Show Less
Restricted access

Students of Trauma

A Handbook for Classroom Teaching in an Environment of Suffering

Dan Shepherd

Students of Trauma: A Handbook for Classroom Teaching in an Environment of Suffering provides educators with real world strategies for working with students who have experienced trauma and who express that trauma through depression, aggression, anxiety, hyperactivity, and suspicion. This handbook, based on current educational research and on the experiences of actual teachers, provides practical guidance to individuals working in schools with hurting young people. What sets this handbook apart from other trauma-informed education texts is its emphasis on specific and direct actions and attitudes that teachers can take today to make a powerful difference in the lives of their most troubled students. Students of Trauma will be a helpful addition to the libraries of classroom teachers, their administrators, and those who train them.

Show Summary Details
Restricted access

Chapter 2 Depression

Extract

Janie was a co-worker of mine at the urban high school where I taught English for a short period. She was very skilled at her job, clearly committed to its ideals, but eager to retire early. I could not see why, before her time, she was so excited to give up such meaningful work, work that she excelled at. Others regularly sought her advice for their own improvement; she clearly had more to give. I asked her about it. We were friends, we had worked closely together for a number of years, but she paused in her reply. She hesitated a long time before answering. Finally, she spoke and quietly said, “Dan, I have been deeply depressed for over 30 years. I take all the medications, I have gone to counseling for decades, I’ve been hospitalized, and I’ve even tried some experimental therapies, but nothing seems to have any effect. My world is so dark and bleak that I just cannot face this anymore.” I never knew. Caught off guard by her frankness and by its unexpectedness, I mumbled something inane, and we parted. Janie had previously shared with me about her own childhood – one of poverty and parental drunkenness and gambling, one where she had to assume leadership for her siblings long before any child should. She had carried the burden of “adulting” for as many as forty of her fifty years, and the far too early challenges had nearly broken her. In her case, this lifelong trauma expressed...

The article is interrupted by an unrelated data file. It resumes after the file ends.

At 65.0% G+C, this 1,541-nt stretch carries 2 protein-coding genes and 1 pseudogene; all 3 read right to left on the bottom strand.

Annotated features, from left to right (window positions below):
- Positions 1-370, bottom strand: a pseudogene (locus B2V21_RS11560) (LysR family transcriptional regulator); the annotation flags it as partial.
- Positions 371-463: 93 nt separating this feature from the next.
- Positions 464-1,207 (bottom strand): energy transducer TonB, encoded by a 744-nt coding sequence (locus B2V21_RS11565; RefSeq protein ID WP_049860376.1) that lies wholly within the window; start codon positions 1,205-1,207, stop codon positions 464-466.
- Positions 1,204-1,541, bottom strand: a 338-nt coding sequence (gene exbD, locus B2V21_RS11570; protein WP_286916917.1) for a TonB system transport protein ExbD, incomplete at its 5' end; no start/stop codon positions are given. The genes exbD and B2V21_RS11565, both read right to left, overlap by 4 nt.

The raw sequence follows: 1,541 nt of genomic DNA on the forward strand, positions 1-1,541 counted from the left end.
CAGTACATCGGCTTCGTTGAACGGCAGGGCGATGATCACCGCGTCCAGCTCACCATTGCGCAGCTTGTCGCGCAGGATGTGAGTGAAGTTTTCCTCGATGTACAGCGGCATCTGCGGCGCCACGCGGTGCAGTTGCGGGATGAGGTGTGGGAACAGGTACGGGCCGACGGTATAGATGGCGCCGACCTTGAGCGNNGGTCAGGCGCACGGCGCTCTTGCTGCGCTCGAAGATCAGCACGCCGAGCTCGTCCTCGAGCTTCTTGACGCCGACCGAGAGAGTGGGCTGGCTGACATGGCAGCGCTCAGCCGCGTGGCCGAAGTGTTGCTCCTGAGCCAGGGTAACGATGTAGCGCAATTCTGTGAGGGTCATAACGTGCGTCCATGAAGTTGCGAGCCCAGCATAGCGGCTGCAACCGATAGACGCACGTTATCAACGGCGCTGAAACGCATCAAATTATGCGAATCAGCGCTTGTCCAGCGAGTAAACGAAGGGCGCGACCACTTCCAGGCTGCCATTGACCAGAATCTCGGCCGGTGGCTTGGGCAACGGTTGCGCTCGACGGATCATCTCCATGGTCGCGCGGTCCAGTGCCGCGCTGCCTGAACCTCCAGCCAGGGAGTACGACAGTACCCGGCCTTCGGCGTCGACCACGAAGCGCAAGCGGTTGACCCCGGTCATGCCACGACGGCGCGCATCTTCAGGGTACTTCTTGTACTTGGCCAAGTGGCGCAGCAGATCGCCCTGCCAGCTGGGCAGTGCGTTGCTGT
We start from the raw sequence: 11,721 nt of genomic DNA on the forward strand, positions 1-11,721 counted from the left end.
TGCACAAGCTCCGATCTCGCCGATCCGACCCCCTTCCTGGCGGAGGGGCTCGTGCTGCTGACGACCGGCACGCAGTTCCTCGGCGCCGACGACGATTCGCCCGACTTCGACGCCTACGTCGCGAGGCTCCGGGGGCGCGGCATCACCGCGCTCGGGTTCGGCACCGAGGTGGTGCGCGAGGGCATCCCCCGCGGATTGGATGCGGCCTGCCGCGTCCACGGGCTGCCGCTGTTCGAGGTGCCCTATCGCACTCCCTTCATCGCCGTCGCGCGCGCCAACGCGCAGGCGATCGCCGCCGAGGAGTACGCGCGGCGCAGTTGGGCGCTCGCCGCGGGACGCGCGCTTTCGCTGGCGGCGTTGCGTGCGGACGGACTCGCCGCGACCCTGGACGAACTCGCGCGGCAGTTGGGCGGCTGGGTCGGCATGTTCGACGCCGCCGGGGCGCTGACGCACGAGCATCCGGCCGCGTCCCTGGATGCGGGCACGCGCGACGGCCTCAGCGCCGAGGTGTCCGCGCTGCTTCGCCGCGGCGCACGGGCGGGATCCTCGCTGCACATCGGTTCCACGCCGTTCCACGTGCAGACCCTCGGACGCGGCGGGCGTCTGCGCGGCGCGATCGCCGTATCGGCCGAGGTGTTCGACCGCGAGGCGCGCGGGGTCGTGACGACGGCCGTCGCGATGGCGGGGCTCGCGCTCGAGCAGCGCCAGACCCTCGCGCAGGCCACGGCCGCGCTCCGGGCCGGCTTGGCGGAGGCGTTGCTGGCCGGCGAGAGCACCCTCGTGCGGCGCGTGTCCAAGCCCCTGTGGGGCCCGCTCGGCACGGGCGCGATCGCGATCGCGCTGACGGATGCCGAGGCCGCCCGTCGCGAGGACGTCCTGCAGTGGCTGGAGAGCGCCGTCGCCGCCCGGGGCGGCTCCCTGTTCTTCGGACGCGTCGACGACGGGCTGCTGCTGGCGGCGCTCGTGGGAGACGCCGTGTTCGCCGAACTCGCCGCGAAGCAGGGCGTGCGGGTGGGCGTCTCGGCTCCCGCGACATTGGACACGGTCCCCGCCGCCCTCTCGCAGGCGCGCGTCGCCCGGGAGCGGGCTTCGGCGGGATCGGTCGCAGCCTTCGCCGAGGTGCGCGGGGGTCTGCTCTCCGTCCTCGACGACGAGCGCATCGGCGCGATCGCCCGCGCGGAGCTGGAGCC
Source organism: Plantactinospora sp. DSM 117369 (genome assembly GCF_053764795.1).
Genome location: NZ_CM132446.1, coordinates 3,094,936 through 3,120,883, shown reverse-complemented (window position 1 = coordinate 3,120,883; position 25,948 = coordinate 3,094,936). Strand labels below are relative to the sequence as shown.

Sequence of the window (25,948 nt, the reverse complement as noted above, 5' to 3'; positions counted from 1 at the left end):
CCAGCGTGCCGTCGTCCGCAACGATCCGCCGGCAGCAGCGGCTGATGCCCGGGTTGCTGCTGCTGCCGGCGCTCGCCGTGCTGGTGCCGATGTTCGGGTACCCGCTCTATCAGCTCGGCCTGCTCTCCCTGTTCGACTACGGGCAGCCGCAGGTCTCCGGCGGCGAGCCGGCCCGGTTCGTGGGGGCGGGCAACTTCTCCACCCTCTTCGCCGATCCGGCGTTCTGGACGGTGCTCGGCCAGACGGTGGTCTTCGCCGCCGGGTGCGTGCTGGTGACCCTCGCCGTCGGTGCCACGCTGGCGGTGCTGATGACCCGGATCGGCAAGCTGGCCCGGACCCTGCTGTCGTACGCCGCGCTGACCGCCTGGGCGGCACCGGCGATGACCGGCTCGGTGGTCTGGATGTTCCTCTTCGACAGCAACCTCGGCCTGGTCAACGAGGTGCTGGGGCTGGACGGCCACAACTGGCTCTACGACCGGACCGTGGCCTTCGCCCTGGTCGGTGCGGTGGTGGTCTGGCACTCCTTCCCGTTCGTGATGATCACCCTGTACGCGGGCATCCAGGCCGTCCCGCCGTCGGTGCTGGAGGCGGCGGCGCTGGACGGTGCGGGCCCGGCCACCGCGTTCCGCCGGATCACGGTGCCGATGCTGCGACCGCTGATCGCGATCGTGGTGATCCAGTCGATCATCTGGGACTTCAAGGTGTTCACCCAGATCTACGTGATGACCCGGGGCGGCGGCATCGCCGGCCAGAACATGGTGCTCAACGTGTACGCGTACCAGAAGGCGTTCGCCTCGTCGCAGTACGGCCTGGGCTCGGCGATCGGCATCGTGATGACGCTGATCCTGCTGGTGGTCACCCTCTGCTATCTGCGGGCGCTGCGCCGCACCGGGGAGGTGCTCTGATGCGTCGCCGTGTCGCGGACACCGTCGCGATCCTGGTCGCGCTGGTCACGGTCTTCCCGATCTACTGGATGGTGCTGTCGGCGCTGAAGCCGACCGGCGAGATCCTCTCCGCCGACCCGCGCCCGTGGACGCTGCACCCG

You are not authenticated to view the full text of this chapter or article.

This site requires a subscription or purchase to access the full text of books or journals.

Do you have any questions? Contact us.

Or login to access all content.